Longtime vendors (from left) Vince Broad, Bob Dennis, Richard Morris and Ray Soucy have been hitting the streets for nearly a century between them.
Megaphone's 'Fab Four' have been here since the beginning
Call them the Fab Four.
Collectively, Megaphone Magazine vendors Vince Broad, Bob Dennis, Richard Morris and Ray Soucy have been selling street papers for 95 years.
From politics to poverty, these longtime vendors have seen a lot of changes over the years, and some longevity, too.
“I have had customers who have faithfully bought the paper, if not every issue, most issues, for about 20 years,” says Ray Soucy, who has been selling Megaphone for a quarter-century. “Which is quite gratifying. God bless ’em for that. They’re true-blue customers.”
Soucy likes that his customers, most of them regulars, believe that by contributing to individuals, they can change things for the better. “The people who support us get to know us on a person-to-person, first-name basis and develop a friendly relationship,” he says. Former prime minister Joe Clark, former Vancouver mayor Sam Sullivan, late philanthropist Milton Wong and three Order of Canada recipients have been among Soucy’s many loyal customers over the years.
“One thing about selling the street paper is you're treated with a considerable amount of respect,” Soucy says. “Further to that, I’ve met people I would have never met otherwise who are some of the nicest people in the world.”
Richard Morris has been a street paper fixture for 23 years, many of them spent selling Megaphone outside the liquor store at Broadway and Maple Street. This “jazz man” could often be heard before being seen, with the likes of Miles Davis and John Coltrane wafting out of his boombox while he sold magazines and chatted with seniors.
“Those were most of my customers,” Morris says. “Retirees. But I don’t see too many of those anymore. The cost of living is too high here.”
Morris says customers and businesses have always treated him well, with one security guard on Broadway even watching out for him and escorting him to his post each day.
“I’ve met some very nice people in this city,” Morris says.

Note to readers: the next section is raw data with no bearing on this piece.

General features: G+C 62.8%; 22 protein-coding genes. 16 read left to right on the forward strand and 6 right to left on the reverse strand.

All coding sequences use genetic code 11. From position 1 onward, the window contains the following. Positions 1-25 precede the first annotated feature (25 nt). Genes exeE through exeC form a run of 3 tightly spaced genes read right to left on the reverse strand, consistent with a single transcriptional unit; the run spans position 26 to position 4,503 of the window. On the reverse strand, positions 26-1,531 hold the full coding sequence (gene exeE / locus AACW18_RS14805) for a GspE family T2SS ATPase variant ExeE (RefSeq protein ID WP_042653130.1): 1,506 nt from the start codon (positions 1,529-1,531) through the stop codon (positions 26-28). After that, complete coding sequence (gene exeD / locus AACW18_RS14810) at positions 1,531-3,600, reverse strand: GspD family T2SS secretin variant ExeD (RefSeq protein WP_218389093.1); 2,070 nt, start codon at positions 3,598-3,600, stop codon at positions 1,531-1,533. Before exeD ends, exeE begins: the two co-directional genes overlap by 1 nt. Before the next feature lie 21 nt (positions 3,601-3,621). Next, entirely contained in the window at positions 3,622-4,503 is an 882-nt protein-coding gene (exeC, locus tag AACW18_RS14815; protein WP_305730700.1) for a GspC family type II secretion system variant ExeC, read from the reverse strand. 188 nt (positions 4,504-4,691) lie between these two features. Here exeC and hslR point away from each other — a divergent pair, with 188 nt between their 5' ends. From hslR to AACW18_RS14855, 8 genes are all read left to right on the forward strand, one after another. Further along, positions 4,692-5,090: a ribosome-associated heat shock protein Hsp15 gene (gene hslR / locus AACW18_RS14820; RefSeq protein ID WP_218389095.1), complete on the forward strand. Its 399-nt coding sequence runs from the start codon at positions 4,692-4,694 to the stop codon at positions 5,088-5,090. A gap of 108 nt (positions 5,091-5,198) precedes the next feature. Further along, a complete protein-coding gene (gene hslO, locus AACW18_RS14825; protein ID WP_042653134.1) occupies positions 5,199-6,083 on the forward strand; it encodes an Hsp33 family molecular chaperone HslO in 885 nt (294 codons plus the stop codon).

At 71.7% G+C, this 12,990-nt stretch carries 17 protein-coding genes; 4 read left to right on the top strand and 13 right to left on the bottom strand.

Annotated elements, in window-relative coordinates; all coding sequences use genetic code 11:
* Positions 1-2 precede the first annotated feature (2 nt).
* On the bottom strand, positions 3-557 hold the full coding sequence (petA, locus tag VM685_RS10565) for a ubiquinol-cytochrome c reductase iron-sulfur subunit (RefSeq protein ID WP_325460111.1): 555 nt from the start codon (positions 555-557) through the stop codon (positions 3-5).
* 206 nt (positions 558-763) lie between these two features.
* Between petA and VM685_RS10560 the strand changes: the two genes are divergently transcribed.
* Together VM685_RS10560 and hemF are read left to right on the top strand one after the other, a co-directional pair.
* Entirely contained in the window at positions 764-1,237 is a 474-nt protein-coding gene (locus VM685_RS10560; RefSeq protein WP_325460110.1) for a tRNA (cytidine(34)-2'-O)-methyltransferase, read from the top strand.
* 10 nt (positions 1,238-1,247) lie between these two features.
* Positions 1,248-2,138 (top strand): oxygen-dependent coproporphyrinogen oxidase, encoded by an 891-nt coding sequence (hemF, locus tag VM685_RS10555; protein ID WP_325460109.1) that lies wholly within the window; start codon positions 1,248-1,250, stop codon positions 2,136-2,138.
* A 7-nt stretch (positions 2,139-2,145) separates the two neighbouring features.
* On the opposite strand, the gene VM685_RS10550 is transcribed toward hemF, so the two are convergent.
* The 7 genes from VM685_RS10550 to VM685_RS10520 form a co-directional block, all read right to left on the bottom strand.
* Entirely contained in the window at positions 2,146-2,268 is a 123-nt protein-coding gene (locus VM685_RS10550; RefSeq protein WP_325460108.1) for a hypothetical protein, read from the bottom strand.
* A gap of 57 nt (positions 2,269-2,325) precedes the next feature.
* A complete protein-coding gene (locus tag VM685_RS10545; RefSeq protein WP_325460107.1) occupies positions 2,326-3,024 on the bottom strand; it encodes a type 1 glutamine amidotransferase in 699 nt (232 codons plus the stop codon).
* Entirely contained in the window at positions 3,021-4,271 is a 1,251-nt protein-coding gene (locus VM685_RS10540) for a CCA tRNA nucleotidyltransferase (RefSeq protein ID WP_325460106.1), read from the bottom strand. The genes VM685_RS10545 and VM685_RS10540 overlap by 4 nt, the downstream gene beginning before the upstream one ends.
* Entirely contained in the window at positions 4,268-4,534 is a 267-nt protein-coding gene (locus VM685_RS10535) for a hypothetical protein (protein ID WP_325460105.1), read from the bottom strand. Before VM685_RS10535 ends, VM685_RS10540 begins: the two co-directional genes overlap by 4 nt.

Bob Dennis, another vintage vendor who has been selling Megaphone from its beginning and street papers for 25 years, echoes his fellow vendors’ sentiments about customers.
“I enjoy getting out there selling the paper and interacting with friendly people,” Dennis says. “It makes me feel good.”
Dennis brings a well-rounded background to his role, including past experience in restaurants, retail, tourism, security, the resource economy (logging) and more.
When it comes to selling street papers, he just may be the longest-serving vendor in Canada. And he’s kept at it despite struggling with health issues, including anxiety. His secret?
“I consider many of my customers my friends,” he says, adding Megaphone has given him confidence and made him feel supported.
Vince Broad has been selling street papers for 22 years and says “there’s nothing I enjoy more than selling the paper.”
He gets right to the point when it comes to an issue that’s front and centre for many vendors: shelter.
“The only answer to solving the homeless issue is to build more housing,” he says.
For Broad, affordable housing and the ongoing fentanyl overdose crisis top the list of problems that need solutions now.
In the meantime, “my message to readers is that I hope they continue to buy (Megaphone); it really helps the vendors,” Broad says. “Always remember, nobody has it all together, but together we have it all.”
Vince Broad sells Megaphone outside Granville Island's Public Market; look for Bob Dennis at 18th Avenue and Cambie Street; Ray Soucy sells on the corner of Burrard and Hastings; and Richard Morris is near West Fourth and Alma.
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